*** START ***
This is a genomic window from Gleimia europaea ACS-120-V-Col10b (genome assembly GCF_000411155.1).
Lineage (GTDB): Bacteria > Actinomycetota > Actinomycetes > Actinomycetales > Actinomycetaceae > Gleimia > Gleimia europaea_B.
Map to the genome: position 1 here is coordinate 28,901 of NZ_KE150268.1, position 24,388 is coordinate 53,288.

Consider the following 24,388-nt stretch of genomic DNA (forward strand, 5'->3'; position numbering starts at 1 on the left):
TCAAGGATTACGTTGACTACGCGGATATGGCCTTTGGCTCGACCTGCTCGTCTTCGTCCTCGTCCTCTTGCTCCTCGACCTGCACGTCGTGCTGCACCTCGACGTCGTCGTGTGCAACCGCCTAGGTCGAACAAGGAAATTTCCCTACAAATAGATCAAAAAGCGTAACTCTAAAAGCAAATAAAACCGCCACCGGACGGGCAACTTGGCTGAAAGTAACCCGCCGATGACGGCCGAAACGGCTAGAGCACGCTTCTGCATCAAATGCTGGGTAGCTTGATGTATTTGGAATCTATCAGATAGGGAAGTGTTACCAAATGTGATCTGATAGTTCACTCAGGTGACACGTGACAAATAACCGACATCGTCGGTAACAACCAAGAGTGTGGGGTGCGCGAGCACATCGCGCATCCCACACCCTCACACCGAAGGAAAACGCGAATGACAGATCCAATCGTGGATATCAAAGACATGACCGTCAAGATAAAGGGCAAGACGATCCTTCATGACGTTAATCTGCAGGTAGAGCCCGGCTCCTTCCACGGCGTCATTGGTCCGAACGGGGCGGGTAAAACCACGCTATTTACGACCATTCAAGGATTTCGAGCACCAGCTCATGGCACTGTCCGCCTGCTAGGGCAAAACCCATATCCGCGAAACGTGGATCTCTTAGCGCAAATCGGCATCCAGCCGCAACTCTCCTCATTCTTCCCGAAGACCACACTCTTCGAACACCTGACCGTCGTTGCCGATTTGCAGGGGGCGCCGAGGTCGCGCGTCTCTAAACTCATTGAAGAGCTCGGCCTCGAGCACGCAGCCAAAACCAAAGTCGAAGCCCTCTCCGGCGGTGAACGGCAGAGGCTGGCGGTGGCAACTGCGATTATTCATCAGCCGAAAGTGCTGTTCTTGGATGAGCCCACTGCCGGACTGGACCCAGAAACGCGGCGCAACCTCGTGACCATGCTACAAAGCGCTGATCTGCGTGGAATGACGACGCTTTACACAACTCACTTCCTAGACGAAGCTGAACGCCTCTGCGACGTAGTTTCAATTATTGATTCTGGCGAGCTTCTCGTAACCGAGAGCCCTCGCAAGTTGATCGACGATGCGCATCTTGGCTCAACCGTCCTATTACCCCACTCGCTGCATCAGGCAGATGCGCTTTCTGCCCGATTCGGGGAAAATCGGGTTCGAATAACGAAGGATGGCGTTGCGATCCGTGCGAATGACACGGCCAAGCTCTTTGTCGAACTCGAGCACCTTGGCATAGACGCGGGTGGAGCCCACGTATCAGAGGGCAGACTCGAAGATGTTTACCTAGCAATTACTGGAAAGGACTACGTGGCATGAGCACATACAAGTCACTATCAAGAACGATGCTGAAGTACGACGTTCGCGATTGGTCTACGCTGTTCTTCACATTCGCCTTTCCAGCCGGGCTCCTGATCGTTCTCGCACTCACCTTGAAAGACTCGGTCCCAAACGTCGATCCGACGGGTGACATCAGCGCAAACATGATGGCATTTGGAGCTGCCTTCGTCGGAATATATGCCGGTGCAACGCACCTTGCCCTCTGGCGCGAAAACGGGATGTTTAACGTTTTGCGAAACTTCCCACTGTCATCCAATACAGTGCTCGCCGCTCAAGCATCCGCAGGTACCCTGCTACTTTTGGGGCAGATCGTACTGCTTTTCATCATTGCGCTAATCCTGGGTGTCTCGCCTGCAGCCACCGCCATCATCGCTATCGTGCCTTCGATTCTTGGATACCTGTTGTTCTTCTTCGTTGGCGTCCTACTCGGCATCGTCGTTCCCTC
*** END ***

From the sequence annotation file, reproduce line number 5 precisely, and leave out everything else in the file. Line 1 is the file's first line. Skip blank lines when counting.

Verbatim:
TCAAGGATTACGTTGACTACGCGGATATGGCCTTTGGCTCGACCTGCTCGTCTTCGTCCTCGTCCTCTTGCTCCTCGACCTGCACGTCGTGCTGCACCTCGACGTCGTCGTGTGCAACCGCCTAGGTCGAACAAGGAAATTTCCCTACAAATAGATCAAAAAGCGTAACTCTAAAAGCAAATAAAACCGCCACCGGACGGGCAACTTGGCTGAAAGTAACCCGCCGATGACGGCCGAAACGGCTAGAGCACGCTTCTGCATCAAATGCTGGGTAGCTTGATGTATTTGGAATCTATCAGATAGGGAAGTGTTACCAAATGTGATCTGATAGTTCACTCAGGTGACACGTGACAAATAACCGACATCGTCGGTAACAACCAAGAGTGTGGGGTGCGCGAGCACATCGCGCATCCCACACCCTCACACCGAAGGAAAACGCGAATGACAGATCCAATCGTGGATATCAAAGACATGACCGTCAAGATAAAGGGCAAGACGATCCTTCATGACGTTAATCTGCAGGTAGAGCCCGGCTCCTTCCACGGCGTCATTGGTCCGAACGGGGCGGGTAAAACCACGCTATTTACGACCATTCAAGGATTTCGAGCACCAGCTCATGGCACTGTCCGCCTGCTAGGGCAAAACCCATATCCGCGAAACGTGGATCTCTTAGCGCAAATCGGCATCCAGCCGCAACTCTCCTCATTCTTCCCGAAGACCACACTCTTCGAACACCTGACCGTCGTTGCCGATTTGCAGGGGGCGCCGAGGTCGCGCGTCTCTAAACTCATTGAAGAGCTCGGCCTCGAGCACGCAGCCAAAACCAAAGTCGAAGCCCTCTCCGGCGGTGAACGGCAGAGGCTGGCGGTGGCAACTGCGATTATTCATCAGCCGAAAGTGCTGTTCTTGGATGAGCCCACTGCCGGACTGGACCCAGAAACGCGGCGCAACCTCGTGACCATGCTACAAAGCGCTGATCTGCGTGGAATGACGACGCTTTACACAACTCACTTCCTAGACGAAGCTGAACGCCTCTGCGACGTAGTTTCAATTATTGATTCTGGCGAGCTTCTCGTAACCGAGAGCCCTCGCAAGTTGATCGACGATGCGCATCTTGGCTCAACCGTCCTATTACCCCACTCGCTGCATCAGGCAGATGCGCTTTCTGCCCGATTCGGGGAAAATCGGGTTCGAATAACGAAGGATGGCGTTGCGATCCGTGCGAATGACACGGCCAAGCTCTTTGTCGAACTCGAGCACCTTGGCATAGACGCGGGTGGAGCCCACGTATCAGAGGGCAGACTCGAAGATGTTTACCTAGCAATTACTGGAAAGGACTACGTGGCATGAGCACATACAAGTCACTATCAAGAACGATGCTGAAGTACGACGTTCGCGATTGGTCTACGCTGTTCTTCACATTCGCCTTTCCAGCCGGGCTCCTGATCGTTCTCGCACTCACCTTGAAAGACTCGGTCCCAAACGTCGATCCGACGGGTGACATCAGCGCAAACATGATGGCATTTGGAGCTGCCTTCGTCGGAATATATGCCGGTGCAACGCACCTTGCCCTCTGGCGCGAAAACGGGATGTTTAACGTTTTGCGAAACTTCCCACTGTCATCCAATACAGTGCTCGCCGCTCAAGCATCCGCAGGTACCCTGCTACTTTTGGGGCAGATCGTACTGCTTTTCATCATTGCGCTAATCCTGGGTGTCTCGCCTGCAGCCACCGCCATCATCGCTATCGTGCCTTCGATTCTTGGATACCTGTTGTTCTTCTTCGTTGGCGTCCTACTCGGCATCGTCGTTCCCTC